This Face Misplaced

THIS FACE MISPLACED

EDILIA FORD

I have always led a duplicitous life. Exotically known as Eurasian in polite circles, a half cast, combination kid, chink, slope or gook in less polite circles. A third generation Australian of mixed Malaysian European descent, I am a coconut, I look Asian but am white inside my head. My self-perception is so white that I never thought being the only Malaysian kid, dressed as a gleaming shamrock singing “When Irish Eyes Are Smiling” was odd. People assumed my family ran a restaurant, they didn’t. I only speak English; my Malaysian is limited to counting to five on my fingers.

Once I was nearly kidnapped by an Indian Airlines tour guide in Canberra. I’m a Public Servant, on my way to Parliament House, in business attire, carrying a briefcase. As she attempted to push me onto her bus I finally convinced her I was not an Indian tourist.

Why are people bewildered by an Asian face with a broad Aussie accent?

Taking work colleagues to Yum Cha in Chinatown I hear “Wow. This place is authentic we are the only white people in here.”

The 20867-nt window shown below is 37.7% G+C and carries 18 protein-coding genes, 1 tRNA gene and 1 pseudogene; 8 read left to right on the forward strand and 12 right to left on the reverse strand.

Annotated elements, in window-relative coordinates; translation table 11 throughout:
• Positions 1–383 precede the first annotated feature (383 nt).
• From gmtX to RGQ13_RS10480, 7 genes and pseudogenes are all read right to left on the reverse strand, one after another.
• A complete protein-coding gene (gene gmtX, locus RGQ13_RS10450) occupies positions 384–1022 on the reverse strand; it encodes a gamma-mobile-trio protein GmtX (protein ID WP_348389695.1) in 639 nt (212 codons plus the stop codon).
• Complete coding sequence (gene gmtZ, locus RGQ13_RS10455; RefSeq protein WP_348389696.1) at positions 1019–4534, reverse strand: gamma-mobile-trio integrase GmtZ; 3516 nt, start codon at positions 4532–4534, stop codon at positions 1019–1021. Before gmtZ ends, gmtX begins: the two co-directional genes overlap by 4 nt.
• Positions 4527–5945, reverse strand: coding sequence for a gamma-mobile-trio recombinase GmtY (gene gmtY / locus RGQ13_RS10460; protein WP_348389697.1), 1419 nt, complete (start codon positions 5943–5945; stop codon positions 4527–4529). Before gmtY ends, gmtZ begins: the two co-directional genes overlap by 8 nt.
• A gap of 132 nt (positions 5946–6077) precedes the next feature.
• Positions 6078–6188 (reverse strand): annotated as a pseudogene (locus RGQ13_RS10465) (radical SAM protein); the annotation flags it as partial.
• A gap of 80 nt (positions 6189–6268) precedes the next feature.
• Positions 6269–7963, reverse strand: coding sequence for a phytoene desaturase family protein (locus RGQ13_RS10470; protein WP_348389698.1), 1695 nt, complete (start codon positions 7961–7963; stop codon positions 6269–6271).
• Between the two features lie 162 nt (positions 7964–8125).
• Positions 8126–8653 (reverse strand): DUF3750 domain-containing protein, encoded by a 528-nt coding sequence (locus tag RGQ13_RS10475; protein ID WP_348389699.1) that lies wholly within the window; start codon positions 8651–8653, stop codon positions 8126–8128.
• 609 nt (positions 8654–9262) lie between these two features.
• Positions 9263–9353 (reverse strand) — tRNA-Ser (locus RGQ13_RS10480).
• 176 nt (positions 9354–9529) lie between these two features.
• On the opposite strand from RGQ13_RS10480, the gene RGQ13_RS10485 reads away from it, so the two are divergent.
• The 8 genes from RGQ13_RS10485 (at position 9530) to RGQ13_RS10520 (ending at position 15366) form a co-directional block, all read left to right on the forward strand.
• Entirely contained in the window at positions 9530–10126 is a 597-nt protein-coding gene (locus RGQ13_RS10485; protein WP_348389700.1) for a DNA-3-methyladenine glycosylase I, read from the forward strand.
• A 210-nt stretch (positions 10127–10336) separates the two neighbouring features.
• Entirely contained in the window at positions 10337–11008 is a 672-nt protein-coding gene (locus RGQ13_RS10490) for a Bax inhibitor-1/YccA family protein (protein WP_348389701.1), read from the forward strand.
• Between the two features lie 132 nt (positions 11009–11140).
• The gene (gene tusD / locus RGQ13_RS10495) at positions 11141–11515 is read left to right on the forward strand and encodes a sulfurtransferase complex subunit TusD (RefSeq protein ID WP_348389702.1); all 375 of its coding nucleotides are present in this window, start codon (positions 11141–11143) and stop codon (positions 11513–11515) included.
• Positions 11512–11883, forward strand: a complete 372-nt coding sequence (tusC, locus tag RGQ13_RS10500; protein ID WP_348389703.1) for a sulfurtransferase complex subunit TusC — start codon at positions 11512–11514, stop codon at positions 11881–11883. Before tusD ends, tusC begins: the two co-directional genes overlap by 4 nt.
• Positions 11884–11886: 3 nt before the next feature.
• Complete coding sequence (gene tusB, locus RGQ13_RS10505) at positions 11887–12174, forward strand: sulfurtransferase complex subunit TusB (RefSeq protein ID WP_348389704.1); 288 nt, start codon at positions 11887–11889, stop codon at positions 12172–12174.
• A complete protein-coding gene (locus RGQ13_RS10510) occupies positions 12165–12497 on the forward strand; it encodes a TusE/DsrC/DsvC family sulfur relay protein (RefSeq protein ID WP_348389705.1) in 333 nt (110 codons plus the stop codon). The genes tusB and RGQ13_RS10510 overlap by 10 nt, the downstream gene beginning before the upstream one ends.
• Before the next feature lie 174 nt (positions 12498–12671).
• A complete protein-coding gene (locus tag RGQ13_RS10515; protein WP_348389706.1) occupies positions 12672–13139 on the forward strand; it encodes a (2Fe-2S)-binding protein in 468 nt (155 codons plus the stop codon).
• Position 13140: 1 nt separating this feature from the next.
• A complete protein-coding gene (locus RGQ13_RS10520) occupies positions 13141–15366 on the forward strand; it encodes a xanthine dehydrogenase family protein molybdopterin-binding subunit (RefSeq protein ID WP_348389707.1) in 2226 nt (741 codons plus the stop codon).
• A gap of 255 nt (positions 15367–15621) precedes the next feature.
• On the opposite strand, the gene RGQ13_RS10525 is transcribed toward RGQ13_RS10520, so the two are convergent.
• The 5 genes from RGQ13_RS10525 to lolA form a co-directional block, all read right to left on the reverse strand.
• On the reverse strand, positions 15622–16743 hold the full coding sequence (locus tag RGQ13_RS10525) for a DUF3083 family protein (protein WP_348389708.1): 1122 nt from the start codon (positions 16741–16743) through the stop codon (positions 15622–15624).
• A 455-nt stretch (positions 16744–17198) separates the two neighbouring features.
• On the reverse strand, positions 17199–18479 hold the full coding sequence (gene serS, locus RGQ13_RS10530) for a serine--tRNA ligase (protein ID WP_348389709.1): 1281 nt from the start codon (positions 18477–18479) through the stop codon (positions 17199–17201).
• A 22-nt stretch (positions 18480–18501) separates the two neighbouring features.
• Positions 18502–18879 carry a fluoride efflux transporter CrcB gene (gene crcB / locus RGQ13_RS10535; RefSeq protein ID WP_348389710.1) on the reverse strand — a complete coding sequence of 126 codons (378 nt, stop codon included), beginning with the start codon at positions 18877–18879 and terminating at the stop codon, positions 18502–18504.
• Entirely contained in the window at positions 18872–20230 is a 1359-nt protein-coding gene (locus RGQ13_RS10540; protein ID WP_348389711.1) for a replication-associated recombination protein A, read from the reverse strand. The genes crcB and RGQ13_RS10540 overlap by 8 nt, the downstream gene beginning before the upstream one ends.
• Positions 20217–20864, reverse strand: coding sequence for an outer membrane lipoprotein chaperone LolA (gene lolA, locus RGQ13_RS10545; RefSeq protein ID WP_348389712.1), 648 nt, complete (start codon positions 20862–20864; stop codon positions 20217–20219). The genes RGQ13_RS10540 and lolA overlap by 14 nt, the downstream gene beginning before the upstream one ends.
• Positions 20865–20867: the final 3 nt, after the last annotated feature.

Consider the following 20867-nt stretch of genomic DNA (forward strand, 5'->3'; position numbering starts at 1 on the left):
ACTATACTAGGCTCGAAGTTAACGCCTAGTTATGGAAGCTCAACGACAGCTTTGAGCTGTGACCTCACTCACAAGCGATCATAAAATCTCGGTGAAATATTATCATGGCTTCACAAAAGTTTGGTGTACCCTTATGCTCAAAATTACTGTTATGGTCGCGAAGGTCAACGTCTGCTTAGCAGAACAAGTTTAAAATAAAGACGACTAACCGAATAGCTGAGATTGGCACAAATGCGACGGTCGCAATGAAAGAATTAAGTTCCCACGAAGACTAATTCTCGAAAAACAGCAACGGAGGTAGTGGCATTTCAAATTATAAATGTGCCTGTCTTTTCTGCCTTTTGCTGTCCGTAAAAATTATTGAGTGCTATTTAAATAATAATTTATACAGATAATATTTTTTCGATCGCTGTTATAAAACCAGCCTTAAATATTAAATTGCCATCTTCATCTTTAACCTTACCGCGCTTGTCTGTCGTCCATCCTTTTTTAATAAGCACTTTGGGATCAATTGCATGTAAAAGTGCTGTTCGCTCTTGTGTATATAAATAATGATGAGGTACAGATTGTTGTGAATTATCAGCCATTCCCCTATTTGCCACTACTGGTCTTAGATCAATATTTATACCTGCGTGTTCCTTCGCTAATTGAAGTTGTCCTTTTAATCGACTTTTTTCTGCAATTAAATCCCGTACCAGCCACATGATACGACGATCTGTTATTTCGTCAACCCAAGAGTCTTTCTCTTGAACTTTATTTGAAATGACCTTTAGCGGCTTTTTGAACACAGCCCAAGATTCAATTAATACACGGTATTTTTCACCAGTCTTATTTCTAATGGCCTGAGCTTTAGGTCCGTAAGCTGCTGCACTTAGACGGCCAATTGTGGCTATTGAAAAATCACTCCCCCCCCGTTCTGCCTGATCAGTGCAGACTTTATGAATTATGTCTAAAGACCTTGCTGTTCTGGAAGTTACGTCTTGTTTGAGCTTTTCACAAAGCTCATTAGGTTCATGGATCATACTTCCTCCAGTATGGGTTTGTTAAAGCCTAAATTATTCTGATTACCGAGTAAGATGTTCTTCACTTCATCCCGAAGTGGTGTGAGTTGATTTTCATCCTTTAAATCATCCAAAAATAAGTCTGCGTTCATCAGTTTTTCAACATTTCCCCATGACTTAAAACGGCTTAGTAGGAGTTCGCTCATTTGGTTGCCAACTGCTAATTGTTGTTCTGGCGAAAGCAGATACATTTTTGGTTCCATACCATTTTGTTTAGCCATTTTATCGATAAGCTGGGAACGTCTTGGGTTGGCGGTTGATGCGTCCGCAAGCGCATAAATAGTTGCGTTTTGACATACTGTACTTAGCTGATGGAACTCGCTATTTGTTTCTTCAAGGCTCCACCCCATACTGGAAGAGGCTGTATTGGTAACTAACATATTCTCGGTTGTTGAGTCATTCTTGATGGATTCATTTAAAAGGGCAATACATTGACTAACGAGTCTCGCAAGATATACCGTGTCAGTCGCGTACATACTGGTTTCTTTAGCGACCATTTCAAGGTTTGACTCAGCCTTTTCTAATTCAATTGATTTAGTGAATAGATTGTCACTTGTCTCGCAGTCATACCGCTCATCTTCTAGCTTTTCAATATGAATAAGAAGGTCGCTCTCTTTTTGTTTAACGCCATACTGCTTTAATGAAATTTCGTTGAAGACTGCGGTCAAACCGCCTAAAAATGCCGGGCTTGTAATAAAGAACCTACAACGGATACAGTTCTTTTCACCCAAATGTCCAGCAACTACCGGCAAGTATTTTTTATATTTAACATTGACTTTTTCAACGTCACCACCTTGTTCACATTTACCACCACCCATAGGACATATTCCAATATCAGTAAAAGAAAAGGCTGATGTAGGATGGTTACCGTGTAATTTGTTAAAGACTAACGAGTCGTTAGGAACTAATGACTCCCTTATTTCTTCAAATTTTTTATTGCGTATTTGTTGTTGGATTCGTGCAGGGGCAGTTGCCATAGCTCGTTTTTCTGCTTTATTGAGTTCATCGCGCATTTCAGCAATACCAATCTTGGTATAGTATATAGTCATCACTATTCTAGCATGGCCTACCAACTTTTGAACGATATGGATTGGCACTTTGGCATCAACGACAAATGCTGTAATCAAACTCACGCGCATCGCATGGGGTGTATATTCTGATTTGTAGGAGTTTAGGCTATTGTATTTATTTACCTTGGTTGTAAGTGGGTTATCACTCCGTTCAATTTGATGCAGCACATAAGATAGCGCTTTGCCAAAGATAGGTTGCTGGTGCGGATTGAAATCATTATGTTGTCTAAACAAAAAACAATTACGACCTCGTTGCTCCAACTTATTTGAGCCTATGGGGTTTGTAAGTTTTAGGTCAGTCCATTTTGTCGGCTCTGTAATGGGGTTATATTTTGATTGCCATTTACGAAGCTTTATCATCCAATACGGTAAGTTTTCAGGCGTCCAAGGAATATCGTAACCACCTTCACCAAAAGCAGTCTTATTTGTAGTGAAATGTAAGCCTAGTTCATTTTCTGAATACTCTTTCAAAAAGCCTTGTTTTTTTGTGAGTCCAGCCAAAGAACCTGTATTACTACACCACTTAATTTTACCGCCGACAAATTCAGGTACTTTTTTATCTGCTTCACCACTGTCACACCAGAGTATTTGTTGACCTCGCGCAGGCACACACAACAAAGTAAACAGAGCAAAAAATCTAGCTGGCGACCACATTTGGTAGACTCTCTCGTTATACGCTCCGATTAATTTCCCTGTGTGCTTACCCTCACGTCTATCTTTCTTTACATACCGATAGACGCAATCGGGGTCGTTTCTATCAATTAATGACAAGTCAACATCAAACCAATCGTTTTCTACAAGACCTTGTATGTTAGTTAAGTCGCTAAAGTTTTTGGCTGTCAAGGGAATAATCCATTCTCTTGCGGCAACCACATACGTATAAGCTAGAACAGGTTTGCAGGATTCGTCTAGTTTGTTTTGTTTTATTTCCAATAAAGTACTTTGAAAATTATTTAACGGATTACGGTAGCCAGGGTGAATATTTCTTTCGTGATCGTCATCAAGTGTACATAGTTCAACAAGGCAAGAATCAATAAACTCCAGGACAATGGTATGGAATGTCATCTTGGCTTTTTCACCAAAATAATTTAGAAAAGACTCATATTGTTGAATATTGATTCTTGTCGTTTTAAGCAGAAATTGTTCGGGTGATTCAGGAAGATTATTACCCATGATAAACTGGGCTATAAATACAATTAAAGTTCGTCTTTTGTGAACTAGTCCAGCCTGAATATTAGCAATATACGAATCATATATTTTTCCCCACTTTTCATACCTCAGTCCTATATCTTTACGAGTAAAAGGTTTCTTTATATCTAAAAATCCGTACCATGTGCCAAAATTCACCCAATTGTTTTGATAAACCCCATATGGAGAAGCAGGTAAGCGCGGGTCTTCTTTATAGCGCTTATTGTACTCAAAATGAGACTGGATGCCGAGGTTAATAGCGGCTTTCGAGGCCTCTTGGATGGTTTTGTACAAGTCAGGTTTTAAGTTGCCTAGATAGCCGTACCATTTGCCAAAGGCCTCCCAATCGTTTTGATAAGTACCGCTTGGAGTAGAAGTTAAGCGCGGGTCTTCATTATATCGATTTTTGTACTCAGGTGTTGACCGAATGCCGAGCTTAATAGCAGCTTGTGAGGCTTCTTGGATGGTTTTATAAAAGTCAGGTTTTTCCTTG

Speak for yourself, white devil.

At one work party a UK prison officer was surprised on meeting me, and said loudly to the room, in her shrill Northern voice.

“Eeee. I can’ believe ‘er accent, comin’ outta ‘er face.”

Darling, I’m not the one with the accent.

At the Sydney Olympics Aussies shook my hand in the street, welcoming me to Sydney. I needed a T shirt “Please don’t help me. I live here.”

Visiting the night zoo with my son, we saw a possum scamper across the roof. A grinning zoo guide blocked our way, pointing to the roof, acting out what we had just witnessed. In slow, broken, rather loud English she explained the possum’s location.

Mitchell was fascinated, he watched intently then suddenly he spoke. “Mum, what is she trying to say?”

“Well darling, I think she is trying to tell us there’s a possum but I don’t think she speaks much English.”

Some Canadian college students in Honolulu once heard me speak and wanted to know where I was from. They insisted on taking a photo of me because their friends would never believe they had met an Asian Australian.

Out shopping once a Malaysian woman stopped me, after exchanging greetings she said “Do you mind if I speak Malaysian? It’s easier.”

“Go ahead, knock yourself out. But don’t expect me to understand you. I don’t speak Malaysian.”